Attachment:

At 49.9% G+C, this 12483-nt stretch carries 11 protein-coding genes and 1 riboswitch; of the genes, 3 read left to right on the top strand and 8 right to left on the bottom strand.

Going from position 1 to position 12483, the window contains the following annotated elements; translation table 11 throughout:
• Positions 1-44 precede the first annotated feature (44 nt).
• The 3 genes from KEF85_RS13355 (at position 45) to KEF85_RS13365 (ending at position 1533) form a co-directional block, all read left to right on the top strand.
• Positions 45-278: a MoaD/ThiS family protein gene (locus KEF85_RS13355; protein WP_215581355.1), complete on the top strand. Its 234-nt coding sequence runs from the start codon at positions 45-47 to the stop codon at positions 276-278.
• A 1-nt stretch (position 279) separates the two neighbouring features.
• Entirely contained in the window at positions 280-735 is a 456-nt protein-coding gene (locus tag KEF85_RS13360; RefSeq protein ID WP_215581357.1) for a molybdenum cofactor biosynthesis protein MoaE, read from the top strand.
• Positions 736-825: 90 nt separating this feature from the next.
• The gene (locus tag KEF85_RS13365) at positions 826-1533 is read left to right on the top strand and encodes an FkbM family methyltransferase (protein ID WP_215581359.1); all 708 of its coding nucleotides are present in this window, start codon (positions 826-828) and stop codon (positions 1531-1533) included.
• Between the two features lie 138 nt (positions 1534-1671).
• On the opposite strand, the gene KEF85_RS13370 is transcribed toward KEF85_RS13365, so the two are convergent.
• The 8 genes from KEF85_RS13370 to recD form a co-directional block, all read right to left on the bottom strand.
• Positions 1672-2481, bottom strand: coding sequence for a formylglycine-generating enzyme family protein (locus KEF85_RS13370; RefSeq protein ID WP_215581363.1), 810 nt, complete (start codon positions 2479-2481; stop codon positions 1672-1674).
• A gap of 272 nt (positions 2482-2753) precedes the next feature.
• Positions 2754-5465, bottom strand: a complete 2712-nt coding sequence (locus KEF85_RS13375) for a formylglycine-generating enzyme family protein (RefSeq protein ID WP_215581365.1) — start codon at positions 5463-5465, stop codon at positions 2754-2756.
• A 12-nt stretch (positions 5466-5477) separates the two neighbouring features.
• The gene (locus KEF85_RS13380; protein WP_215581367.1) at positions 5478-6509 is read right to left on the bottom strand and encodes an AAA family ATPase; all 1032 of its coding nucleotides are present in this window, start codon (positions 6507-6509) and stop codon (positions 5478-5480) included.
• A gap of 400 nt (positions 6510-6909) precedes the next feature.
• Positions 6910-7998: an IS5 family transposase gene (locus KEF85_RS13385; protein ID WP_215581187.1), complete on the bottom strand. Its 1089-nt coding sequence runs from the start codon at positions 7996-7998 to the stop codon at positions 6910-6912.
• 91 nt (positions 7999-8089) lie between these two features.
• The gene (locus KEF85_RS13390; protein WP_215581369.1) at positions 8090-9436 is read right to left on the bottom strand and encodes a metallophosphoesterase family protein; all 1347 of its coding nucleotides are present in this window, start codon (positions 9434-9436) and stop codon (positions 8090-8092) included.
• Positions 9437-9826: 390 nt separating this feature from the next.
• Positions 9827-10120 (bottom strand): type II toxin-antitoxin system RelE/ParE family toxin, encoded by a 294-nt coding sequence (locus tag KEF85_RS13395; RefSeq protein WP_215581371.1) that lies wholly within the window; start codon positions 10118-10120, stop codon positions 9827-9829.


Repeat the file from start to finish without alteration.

At 49.9% G+C, this 12483-nt stretch carries 11 protein-coding genes and 1 riboswitch; of the genes, 3 read left to right on the top strand and 8 right to left on the bottom strand.

Going from position 1 to position 12483, the window contains the following annotated elements; translation table 11 throughout:
• Positions 1-44 precede the first annotated feature (44 nt).
• The 3 genes from KEF85_RS13355 (at position 45) to KEF85_RS13365 (ending at position 1533) form a co-directional block, all read left to right on the top strand.
• Positions 45-278: a MoaD/ThiS family protein gene (locus KEF85_RS13355; protein WP_215581355.1), complete on the top strand. Its 234-nt coding sequence runs from the start codon at positions 45-47 to the stop codon at positions 276-278.
• A 1-nt stretch (position 279) separates the two neighbouring features.
• Entirely contained in the window at positions 280-735 is a 456-nt protein-coding gene (locus tag KEF85_RS13360; RefSeq protein ID WP_215581357.1) for a molybdenum cofactor biosynthesis protein MoaE, read from the top strand.
• Positions 736-825: 90 nt separating this feature from the next.
• The gene (locus tag KEF85_RS13365) at positions 826-1533 is read left to right on the top strand and encodes an FkbM family methyltransferase (protein ID WP_215581359.1); all 708 of its coding nucleotides are present in this window, start codon (positions 826-828) and stop codon (positions 1531-1533) included.
• Between the two features lie 138 nt (positions 1534-1671).
• On the opposite strand, the gene KEF85_RS13370 is transcribed toward KEF85_RS13365, so the two are convergent.
• The 8 genes from KEF85_RS13370 to recD form a co-directional block, all read right to left on the bottom strand.
• Positions 1672-2481, bottom strand: coding sequence for a formylglycine-generating enzyme family protein (locus KEF85_RS13370; RefSeq protein ID WP_215581363.1), 810 nt, complete (start codon positions 2479-2481; stop codon positions 1672-1674).
• A gap of 272 nt (positions 2482-2753) precedes the next feature.
• Positions 2754-5465, bottom strand: a complete 2712-nt coding sequence (locus KEF85_RS13375) for a formylglycine-generating enzyme family protein (RefSeq protein ID WP_215581365.1) — start codon at positions 5463-5465, stop codon at positions 2754-2756.
• A 12-nt stretch (positions 5466-5477) separates the two neighbouring features.
• The gene (locus KEF85_RS13380; protein WP_215581367.1) at positions 5478-6509 is read right to left on the bottom strand and encodes an AAA family ATPase; all 1032 of its coding nucleotides are present in this window, start codon (positions 6507-6509) and stop codon (positions 5478-5480) included.
• A gap of 400 nt (positions 6510-6909) precedes the next feature.
• Positions 6910-7998: an IS5 family transposase gene (locus KEF85_RS13385; protein ID WP_215581187.1), complete on the bottom strand. Its 1089-nt coding sequence runs from the start codon at positions 7996-7998 to the stop codon at positions 6910-6912.
• 91 nt (positions 7999-8089) lie between these two features.
• The gene (locus KEF85_RS13390; protein WP_215581369.1) at positions 8090-9436 is read right to left on the bottom strand and encodes a metallophosphoesterase family protein; all 1347 of its coding nucleotides are present in this window, start codon (positions 9434-9436) and stop codon (positions 8090-8092) included.
• Positions 9437-9826: 390 nt separating this feature from the next.
• Positions 9827-10120 (bottom strand): type II toxin-antitoxin system RelE/ParE family toxin, encoded by a 294-nt coding sequence (locus tag KEF85_RS13395; RefSeq protein WP_215581371.1) that lies wholly within the window; start codon positions 10118-10120, stop codon positions 9827-9829.